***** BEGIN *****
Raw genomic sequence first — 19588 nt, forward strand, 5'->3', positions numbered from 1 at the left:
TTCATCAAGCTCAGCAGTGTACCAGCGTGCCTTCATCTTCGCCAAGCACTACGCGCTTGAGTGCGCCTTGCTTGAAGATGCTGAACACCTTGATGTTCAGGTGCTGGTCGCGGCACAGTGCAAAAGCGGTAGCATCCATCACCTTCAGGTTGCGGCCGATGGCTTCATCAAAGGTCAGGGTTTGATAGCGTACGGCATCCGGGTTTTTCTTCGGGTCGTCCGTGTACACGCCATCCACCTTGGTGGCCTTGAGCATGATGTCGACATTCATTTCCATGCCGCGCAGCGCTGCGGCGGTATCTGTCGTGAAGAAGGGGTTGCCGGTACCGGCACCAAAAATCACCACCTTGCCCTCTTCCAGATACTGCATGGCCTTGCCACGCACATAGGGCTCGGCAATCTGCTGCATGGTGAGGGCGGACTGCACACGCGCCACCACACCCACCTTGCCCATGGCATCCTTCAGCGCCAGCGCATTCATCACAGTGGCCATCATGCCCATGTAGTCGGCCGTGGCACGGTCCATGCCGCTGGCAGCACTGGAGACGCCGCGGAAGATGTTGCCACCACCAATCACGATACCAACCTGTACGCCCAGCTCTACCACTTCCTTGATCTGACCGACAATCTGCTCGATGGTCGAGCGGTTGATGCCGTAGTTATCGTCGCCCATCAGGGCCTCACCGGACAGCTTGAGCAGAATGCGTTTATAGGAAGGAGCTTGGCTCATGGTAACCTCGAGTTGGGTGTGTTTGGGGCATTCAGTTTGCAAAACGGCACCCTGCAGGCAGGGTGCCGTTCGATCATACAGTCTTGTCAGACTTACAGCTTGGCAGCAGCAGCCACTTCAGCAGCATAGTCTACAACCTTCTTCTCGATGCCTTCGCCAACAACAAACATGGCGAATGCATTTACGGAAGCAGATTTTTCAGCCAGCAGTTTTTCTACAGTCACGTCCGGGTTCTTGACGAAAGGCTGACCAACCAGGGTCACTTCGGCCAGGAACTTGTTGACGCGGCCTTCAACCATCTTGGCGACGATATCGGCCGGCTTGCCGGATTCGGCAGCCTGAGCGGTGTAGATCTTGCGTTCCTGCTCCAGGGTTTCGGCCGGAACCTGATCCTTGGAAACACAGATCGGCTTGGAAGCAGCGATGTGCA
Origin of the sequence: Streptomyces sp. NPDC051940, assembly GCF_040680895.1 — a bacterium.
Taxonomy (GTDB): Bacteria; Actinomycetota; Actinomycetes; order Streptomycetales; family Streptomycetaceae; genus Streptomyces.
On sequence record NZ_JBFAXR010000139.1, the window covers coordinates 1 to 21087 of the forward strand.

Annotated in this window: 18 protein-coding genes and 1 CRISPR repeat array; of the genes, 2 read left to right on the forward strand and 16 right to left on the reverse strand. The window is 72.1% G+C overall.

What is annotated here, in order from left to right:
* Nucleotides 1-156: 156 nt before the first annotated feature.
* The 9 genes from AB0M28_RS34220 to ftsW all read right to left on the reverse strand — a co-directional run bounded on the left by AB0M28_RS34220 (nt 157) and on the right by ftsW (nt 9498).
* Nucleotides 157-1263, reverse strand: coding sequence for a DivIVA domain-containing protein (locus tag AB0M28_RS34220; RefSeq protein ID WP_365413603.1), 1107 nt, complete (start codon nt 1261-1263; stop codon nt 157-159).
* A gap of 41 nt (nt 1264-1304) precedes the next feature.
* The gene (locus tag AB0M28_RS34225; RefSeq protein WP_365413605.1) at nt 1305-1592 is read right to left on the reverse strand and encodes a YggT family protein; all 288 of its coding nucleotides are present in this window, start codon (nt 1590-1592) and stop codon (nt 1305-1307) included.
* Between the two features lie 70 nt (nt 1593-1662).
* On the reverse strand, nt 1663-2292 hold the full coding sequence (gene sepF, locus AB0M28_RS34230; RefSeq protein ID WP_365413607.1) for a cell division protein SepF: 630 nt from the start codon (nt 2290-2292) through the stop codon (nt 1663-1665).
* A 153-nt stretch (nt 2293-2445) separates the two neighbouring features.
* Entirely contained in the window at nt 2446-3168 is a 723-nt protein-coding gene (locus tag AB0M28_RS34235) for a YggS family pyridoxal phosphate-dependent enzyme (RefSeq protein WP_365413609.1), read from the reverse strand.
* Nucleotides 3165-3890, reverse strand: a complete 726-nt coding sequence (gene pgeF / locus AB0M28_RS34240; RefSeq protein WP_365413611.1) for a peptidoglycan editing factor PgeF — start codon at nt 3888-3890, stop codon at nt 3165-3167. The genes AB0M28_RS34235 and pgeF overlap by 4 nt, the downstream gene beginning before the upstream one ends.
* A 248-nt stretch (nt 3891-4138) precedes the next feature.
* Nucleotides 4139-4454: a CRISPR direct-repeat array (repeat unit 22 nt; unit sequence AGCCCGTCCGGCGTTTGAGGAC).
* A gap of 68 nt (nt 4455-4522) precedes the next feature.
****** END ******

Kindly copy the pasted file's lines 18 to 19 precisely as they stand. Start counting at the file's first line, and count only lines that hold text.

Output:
* A 248-nt stretch (nt 3891-4138) precedes the next feature.
* Nucleotides 4139-4454: a CRISPR direct-repeat array (repeat unit 22 nt; unit sequence AGCCCGTCCGGCGTTTGAGGAC).